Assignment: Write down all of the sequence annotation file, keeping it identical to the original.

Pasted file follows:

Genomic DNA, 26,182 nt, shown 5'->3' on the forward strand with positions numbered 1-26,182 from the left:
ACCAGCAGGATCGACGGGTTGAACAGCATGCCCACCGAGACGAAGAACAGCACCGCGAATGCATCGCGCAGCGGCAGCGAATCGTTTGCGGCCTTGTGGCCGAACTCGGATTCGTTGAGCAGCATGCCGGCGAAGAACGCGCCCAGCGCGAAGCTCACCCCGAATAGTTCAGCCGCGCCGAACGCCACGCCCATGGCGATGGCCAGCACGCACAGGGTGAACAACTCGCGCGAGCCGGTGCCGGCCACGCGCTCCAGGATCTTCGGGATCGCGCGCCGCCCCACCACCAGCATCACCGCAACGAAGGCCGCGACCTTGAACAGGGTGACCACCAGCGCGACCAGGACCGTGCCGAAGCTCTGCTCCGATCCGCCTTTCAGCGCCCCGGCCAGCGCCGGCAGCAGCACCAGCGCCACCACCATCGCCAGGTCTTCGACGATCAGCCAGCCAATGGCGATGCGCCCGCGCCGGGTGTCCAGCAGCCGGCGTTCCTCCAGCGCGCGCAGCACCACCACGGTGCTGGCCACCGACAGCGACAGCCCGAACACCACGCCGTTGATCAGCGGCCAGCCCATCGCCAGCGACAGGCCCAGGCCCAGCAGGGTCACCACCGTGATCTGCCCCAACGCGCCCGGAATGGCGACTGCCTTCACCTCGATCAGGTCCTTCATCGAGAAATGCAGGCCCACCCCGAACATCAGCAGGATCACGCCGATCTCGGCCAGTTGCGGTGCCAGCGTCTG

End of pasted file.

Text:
Genomic DNA, 26,182 nt, shown 5'->3' on the forward strand with positions numbered 1-26,182 from the left:
ACCAGCAGGATCGACGGGTTGAACAGCATGCCCACCGAGACGAAGAACAGCACCGCGAATGCATCGCGCAGCGGCAGCGAATCGTTTGCGGCCTTGTGGCCGAACTCGGATTCGTTGAGCAGCATGCCGGCGAAGAACGCGCCCAGCGCGAAGCTCACCCCGAATAGTTCAGCCGCGCCGAACGCCACGCCCATGGCGATGGCCAGCACGCACAGGGTGAACAACTCGCGCGAGCCGGTGCCGGCCACGCGCTCCAGGATCTTCGGGATCGCGCGCCGCCCCACCACCAGCATCACCGCAACGAAGGCCGCGACCTTGAACAGGGTGACCACCAGCGCGACCAGGACCGTGCCGAAGCTCTGCTCCGATCCGCCTTTCAGCGCCCCGGCCAGCGCCGGCAGCAGCACCAGCGCCACCACCATCGCCAGGTCTTCGACGATCAGCCAGCCAATGGCGATGCGCCCGCGCCGGGTGTCCAGCAGCCGGCGTTCCTCCAGCGCGCGCAGCACCACCACGGTGCTGGCCACCGACAGCGACAGCCCGAACACCACGCCGTTGATCAGCGGCCAGCCCATCGCCAGCGACAGGCCCAGGCCCAGCAGGGTCACCACCGTGATCTGCCCCAACGCGCCCGGAATGGCGACTGCCTTCACCTCGATCAGGTCCTTCATCGAGAAATGCAGGCCCACCCCGAACATCAGCAGGATCACGCCGATCTCGGCCAGTTGCGGTGCCAGCGTCTG